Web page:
To be Honest… with Dylan Jones

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To be honest, it’s been quite a ride, and I’ve loved every minute of it. I look back on my four years, and I’m filled with nostalgia. The decision to study at William Jewell College has been the best decision of my entire life. When I arrived at Jewell I decided to major in history because of my lifelong passion for the discipline. Over the summer, before the first year I came to campus, Dr. Gary Armstrong, professor of political science, welcomed new students and gave a speech about Sparta & Athens, World Politics and War Ethics. His speech convinced me to double major in political science, and I’ve never looked back.

From the American Revolution to Reconstruction after the Civil War to the study of historiography I learned what history is and how to write concisely. I learned that how we interpret history changes as, in a sense, all historical writing is revisionist history. Studying history has allowed me to tap into the mind of great historical figures and to see how they lived. My passion for history has encouraged me to pursue further education and to advance to a PhD. My study of history and understanding of historiography has prepared me for future study through concise writing and critical thinking. To judge historical events when they occurred rather than with present-day bias and our contemporary way of thinking and to critically evaluate primary and secondary sources.

Political science enabled me to witness how nations interact and that politics is about justice. Politics allows me to apply history to solve complex questions and fulfill my duty as a citizen. I identify as a political realist, and that has altered my worldview and how I view the United States’ current role in world politics. Political science led to Aristotle’s question and how we should live our lives. It exposed me to deeper questions of democracy, liberty, equality and free will. Political science allows us to help the world through public service. From studying Campaigns & Elections to the politics of Iran, World Politics and Political Theory I have created a global mindset to make me a global citizen.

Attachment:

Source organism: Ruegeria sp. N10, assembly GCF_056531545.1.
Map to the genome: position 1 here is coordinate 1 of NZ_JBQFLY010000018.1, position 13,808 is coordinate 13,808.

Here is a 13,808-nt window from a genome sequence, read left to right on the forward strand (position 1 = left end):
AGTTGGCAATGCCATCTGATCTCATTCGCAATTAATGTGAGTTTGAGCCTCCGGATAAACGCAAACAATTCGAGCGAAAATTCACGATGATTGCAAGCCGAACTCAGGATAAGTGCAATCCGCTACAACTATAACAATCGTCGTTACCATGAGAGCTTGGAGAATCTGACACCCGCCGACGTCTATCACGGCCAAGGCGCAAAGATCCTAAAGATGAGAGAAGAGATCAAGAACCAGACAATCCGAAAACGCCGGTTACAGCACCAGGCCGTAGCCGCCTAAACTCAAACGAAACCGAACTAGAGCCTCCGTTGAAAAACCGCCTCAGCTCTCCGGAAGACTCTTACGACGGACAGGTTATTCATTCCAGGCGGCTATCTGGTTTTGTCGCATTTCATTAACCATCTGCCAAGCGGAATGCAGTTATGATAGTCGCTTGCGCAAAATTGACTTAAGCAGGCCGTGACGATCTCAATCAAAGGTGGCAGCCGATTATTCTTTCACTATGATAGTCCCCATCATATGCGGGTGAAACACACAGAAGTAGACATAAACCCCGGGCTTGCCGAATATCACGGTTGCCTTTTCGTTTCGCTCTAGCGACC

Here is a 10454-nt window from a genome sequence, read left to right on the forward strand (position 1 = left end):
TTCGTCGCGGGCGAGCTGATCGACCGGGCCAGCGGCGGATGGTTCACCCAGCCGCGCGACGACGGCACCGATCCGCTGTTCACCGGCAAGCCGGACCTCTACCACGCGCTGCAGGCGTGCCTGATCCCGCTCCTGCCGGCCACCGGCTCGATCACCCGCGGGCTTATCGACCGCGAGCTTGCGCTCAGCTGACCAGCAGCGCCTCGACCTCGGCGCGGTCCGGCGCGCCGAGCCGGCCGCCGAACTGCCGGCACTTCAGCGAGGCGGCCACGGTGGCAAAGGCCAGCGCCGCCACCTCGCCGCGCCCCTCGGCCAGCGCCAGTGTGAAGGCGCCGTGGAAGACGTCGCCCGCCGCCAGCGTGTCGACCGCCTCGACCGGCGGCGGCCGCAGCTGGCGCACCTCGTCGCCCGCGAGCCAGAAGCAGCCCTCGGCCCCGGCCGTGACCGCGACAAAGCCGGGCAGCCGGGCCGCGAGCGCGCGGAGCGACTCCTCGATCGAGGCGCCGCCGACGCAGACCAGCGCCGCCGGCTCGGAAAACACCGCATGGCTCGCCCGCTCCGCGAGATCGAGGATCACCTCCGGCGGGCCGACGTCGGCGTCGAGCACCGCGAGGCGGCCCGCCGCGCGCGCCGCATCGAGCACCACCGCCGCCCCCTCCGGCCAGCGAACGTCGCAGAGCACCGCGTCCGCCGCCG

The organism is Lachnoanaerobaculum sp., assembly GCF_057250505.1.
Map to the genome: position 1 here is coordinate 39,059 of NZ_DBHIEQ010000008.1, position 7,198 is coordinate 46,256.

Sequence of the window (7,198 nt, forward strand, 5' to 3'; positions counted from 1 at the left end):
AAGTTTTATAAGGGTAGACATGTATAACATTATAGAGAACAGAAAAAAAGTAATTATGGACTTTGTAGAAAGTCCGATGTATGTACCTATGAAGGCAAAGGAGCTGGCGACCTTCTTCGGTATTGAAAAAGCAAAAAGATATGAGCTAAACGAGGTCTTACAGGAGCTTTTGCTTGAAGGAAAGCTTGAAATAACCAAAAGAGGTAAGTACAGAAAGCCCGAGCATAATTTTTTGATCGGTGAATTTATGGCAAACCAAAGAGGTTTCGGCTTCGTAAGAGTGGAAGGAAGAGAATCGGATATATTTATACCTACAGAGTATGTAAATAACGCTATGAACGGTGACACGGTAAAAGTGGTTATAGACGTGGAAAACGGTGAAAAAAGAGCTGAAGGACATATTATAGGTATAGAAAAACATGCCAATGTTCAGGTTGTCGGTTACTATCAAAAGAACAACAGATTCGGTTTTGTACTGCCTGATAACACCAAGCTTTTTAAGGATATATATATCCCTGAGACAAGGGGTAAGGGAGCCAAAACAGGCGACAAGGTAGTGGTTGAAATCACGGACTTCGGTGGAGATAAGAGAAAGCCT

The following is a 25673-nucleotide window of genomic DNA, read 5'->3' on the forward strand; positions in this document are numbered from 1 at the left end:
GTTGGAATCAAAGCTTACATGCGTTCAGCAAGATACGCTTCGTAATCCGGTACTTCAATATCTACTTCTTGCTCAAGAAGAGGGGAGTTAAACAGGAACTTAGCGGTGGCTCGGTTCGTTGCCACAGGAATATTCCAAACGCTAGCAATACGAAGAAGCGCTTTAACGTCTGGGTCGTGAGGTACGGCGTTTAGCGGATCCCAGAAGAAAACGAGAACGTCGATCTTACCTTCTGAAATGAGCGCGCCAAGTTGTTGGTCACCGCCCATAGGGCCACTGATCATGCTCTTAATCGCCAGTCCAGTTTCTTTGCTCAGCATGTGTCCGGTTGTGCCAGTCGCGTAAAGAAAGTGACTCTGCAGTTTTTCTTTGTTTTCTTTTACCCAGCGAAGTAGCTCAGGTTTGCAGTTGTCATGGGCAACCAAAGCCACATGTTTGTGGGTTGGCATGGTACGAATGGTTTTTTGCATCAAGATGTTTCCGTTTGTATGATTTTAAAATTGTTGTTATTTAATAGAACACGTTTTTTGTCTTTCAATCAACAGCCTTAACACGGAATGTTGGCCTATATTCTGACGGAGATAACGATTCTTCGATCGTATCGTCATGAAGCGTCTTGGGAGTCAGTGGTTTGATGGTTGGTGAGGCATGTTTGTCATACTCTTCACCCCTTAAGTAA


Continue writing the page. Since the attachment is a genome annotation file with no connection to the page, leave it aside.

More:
In January 2015 I joined Lambda Chi Alpha and became part of a fraternity filled with my brothers on campus. They’ve been there for me since day one and have become a second family. I’ll never forget my time with my brothers since my first year. They have made me a better man in my personal and academic life. LCA reinforced leadership qualities of duty and trust that have allowed me to excel academically and personally by following LCA’s seven core values. LCA has built upon my college experience and encouraged me to pursue a life of public service in future studies after Jewell and to pursue my passion in my two majors. We embodied LCA core values through public service from semester Serve & Celebrate to LCA-led service projects through our philanthropy, Feeding America.

In January 2017 I studied abroad in Cardiff, Wales, in the United Kingdom. While abroad I became immersed in a new culture that made me part of a nation. I made lifelong friends and went out of my comfort zone to explore the UK. From walking every day to visiting museums, castles and other historical sites I spoke with Welsh, English and Irish citizens to answer Aristotle’s question: what is the good life? The good life is one of service to others. The simple life is being content with what we have but constantly striving to improve ourselves to live a life of meaning. I’ve always enjoyed visiting museums, art galleries and other historic sites both in the U.S. and abroad. I grew interested in art and the works of various artists such as Joseph Mallard, William Turner and Vincent Van Gogh. I lived the good life through traveling around the UK to 12th Century reenactment and sparring through Historia Normannis. Late night conversations with flatmates about where we came from and future plans, the constant rain, endless miles of walking and coffee and tea made Cardiff a second home.

On Feb. 21, 2018 I spoke at Jewell Chapel about my time abroad where I found the good life in Cardiff and answered Aristotle’s question. The good life in Cardiff of walking, tea, coffee and conversation has allowed me to slow down and enjoy life. I have grown since my freshman year to become more confident and ask more questions from my time at Jewell through my broad academic interests. The Critical Thought and Inquiry curriculum at Jewell has changed my worldview. From a class on sustainability to learn how we should conserve the world’s resources to Stalinism as Civilization to learn what it’s like to live under a tyrannical regime and the attempt to create a new civilization, I learned how we should live. From studying religion as a part of the CTI program I learned more about Judaism, Christianity and Islam as well as the Divine Image and how to better connect with others.